Face masks ‘not a magic bullet’ in preventing the spread of coronavirus, says First Minister

Wearing a face mask is not a “magic bullet” in preventing the spread of coronavirus, the First Minister of Wales has said.

Mark Drakeford (pictured) said the Welsh Government would keep the guidance on the wearing of face masks in public under review.

He was responding to a call from a Brexit Party Senedd member for face masks to be made mandatory in public in Wales.

They are are not mandatory in Wales but are recommended in places like public transport, but must be worn on public transport in England and Scotland, and in shops in Scotland.

Mr Drakeford told the plenary: “What I commit to is to keeping the issue continuously under review and to take the advice of those who are best placed to provide that advice to us.

“If the advice changes, then our position in Wales will change as well.

“Wearing a face covering is not by itself a magic bullet that prevents people from contracting or spreading coronavirus.

“Our own chief medical officer has always had an anxiety, and it’s an anxiety I see being shared in other parts of the world, that when people wear a face covering, they act in ways that they wouldn’t if they weren’t wearing it and they act in riskier ways as well.

“The belief that by wearing a face covering it is somehow alright not to observe social distancing, for example, not to take care in how you put it on and how you take it off, not to avoid touching your face, because we know that that is one of the ways in which the virus is most likely to be spread.

“I think it is important that we attend to the fact that there are potential downsides as well as upsides to this.

“That’s why we keep it continuously under review and if the position changes then the Welsh Government’s position will change as well.”

MS Caroline Jones told the First Minister that coronavirus was spread by coughs and sneezes but also carried in microdroplets and by asymptomatic carriers.

“We also know that face coverings can help to catch microdroplets and prevent the spread of coronavirus,” the Brexit Party member for South West Wales said.

“So, why, then, is Wales one of the only countries in the world that does not mandate the use of face coverings in some settings? I would like to see face coverings mandatory in all public settings.”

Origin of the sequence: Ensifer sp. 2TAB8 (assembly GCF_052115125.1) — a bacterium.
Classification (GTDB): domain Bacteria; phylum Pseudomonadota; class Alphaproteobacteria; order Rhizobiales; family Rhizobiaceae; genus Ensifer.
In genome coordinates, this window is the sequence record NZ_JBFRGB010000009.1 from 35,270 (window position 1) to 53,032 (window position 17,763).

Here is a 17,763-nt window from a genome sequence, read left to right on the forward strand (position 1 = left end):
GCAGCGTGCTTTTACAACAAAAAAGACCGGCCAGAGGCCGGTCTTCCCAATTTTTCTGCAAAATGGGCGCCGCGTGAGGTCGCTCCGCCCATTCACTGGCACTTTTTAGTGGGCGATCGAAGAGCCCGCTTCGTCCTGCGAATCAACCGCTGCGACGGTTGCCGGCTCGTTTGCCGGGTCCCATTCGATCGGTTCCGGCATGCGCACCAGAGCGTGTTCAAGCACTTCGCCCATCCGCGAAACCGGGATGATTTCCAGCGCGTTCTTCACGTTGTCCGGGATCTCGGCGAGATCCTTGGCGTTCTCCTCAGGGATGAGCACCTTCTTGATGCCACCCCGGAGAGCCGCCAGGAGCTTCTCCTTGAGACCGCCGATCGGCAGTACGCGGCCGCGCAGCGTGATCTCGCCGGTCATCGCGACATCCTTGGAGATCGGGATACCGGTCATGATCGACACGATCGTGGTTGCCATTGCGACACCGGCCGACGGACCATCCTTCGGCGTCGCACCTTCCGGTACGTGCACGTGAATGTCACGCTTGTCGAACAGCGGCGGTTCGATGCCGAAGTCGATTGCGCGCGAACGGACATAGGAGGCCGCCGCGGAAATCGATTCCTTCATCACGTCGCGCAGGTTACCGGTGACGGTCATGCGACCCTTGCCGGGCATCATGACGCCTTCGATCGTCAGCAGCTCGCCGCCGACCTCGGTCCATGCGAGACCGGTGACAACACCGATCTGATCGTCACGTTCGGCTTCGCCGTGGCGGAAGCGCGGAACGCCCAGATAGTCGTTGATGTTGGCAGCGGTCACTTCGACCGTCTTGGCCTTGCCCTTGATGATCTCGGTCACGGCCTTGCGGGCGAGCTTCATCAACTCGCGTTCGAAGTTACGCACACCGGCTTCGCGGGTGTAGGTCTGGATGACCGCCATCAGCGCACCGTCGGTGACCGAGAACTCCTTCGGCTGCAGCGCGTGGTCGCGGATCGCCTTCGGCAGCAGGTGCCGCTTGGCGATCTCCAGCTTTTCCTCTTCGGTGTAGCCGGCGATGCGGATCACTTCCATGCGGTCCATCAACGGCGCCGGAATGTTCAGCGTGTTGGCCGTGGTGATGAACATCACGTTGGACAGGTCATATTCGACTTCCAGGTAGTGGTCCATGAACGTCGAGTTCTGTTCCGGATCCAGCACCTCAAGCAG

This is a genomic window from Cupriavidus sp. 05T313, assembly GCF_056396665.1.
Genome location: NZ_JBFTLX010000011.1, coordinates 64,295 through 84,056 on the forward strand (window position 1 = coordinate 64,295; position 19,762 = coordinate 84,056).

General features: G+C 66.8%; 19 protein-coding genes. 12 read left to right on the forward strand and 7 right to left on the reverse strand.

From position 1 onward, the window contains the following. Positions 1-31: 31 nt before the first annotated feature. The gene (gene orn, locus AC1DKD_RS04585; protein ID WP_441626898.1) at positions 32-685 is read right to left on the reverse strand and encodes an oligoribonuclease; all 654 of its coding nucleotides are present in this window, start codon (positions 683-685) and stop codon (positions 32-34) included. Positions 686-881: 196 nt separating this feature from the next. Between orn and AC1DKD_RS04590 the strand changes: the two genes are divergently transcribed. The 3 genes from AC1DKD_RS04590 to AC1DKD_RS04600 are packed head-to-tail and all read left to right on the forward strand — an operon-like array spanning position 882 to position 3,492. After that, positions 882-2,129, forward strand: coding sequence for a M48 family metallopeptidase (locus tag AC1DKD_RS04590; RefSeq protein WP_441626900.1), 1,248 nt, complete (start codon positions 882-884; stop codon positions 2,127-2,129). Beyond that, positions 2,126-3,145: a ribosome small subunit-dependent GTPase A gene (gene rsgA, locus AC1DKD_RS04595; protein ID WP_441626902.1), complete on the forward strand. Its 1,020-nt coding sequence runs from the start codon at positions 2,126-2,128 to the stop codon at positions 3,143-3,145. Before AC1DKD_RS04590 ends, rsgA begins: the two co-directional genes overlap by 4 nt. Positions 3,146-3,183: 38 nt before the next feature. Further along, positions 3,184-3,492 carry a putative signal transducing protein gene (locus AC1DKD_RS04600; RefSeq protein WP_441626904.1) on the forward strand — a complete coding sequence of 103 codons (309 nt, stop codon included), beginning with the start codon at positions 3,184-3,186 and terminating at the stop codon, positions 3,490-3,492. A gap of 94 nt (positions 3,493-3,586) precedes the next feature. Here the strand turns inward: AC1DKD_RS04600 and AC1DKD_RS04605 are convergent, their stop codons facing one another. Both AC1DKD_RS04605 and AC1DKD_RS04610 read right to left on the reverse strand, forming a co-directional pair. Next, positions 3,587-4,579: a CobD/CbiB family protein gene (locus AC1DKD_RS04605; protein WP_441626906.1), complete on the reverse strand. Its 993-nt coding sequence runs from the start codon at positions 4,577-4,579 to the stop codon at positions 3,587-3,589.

Conservative MS Laura Anne Jones called for an “urgent review” of the face mask guidance and said it was “both farcical and confusing” to have different approaches in England and Wales when people are regularly crossing the border.

Mr Drakeford replied: “I’m very alert to the impact of the border here. There are actions on either side of the border.

“It is not a matter of ‘England makes a change and Wales must follow’. It would be perfectly possible to have had a conversation with the UK Government where we could have reached a joint position. Unfortunately that conversation was never offered to us.”

Mr Drakeford also said that he was hopeful of reaching an agreement with the UK Government over a joint biosecurity centre.

“I’ve always thought that a joint biosecurity centre would be something that would be helpful to us in Wales,” he said.

“I believe, from the advice that I have had from my officials, that we are close to a position where we can sign up to it formally.”

Andrew Goodall, chief executive of NHS Wales, told a press conference in Cardiff that for members of the public, the use of face coverings should be “considered seriously”, particularly in close settings.

“It’s not mandated in Wales but it is a very strong recommendation in line with the World Health Organisation advice,” Dr Goodall said.

He told the press conference that all local authority areas in Wales were reporting smaller numbers of positive coronavirus cases, with many reporting no cases.

“The number of new cases has been declining since April, even though we are doing many more tests every day,” he said.

“The number of people dying from coronavirus has been falling since the middle of April.”

There are 529 Covid-related patients in Welsh hospitals – a reduction of more than 60% from the peak in April.

Twelve people are being treated in critical care for coronavirus, the lowest number since the pandemic started.

On Wednesday, Public Health Wales said a further four people had died after testing positive for Covid-19, taking the total number of deaths to 1,538.

Total positive cases recorded in Wales increased by 13 to 15,913.

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